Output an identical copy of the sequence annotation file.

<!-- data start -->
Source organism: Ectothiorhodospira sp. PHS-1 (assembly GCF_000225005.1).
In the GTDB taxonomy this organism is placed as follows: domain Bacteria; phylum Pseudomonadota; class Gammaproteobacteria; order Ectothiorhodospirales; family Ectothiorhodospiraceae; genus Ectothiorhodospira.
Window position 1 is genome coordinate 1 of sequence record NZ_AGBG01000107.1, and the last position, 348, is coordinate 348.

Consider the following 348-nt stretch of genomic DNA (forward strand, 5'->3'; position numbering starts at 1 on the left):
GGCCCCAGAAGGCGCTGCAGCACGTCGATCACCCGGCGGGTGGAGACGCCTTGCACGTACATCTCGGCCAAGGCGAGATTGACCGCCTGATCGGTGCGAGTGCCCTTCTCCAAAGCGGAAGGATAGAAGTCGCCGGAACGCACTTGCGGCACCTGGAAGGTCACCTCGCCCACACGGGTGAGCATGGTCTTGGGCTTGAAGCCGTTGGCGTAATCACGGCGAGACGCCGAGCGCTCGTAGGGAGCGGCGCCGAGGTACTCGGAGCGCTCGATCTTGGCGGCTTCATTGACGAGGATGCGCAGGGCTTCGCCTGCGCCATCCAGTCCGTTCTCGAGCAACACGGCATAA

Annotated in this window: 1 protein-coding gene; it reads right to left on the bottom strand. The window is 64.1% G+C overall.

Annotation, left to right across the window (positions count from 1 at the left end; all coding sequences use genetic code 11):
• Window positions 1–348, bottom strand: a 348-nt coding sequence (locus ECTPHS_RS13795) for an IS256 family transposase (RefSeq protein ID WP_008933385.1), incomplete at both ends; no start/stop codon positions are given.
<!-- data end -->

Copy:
Source organism: Ectothiorhodospira sp. PHS-1 (assembly GCF_000225005.1).
In the GTDB taxonomy this organism is placed as follows: domain Bacteria; phylum Pseudomonadota; class Gammaproteobacteria; order Ectothiorhodospirales; family Ectothiorhodospiraceae; genus Ectothiorhodospira.
Window position 1 is genome coordinate 1 of sequence record NZ_AGBG01000107.1, and the last position, 348, is coordinate 348.

Consider the following 348-nt stretch of genomic DNA (forward strand, 5'->3'; position numbering starts at 1 on the left):
GGCCCCAGAAGGCGCTGCAGCACGTCGATCACCCGGCGGGTGGAGACGCCTTGCACGTACATCTCGGCCAAGGCGAGATTGACCGCCTGATCGGTGCGAGTGCCCTTCTCCAAAGCGGAAGGATAGAAGTCGCCGGAACGCACTTGCGGCACCTGGAAGGTCACCTCGCCCACACGGGTGAGCATGGTCTTGGGCTTGAAGCCGTTGGCGTAATCACGGCGAGACGCCGAGCGCTCGTAGGGAGCGGCGCCGAGGTACTCGGAGCGCTCGATCTTGGCGGCTTCATTGACGAGGATGCGCAGGGCTTCGCCTGCGCCATCCAGTCCGTTCTCGAGCAACACGGCATAA

Annotated in this window: 1 protein-coding gene; it reads right to left on the bottom strand. The window is 64.1% G+C overall.

Annotation, left to right across the window (positions count from 1 at the left end; all coding sequences use genetic code 11):
• Window positions 1–348, bottom strand: a 348-nt coding sequence (locus ECTPHS_RS13795) for an IS256 family transposase (RefSeq protein ID WP_008933385.1), incomplete at both ends; no start/stop codon positions are given.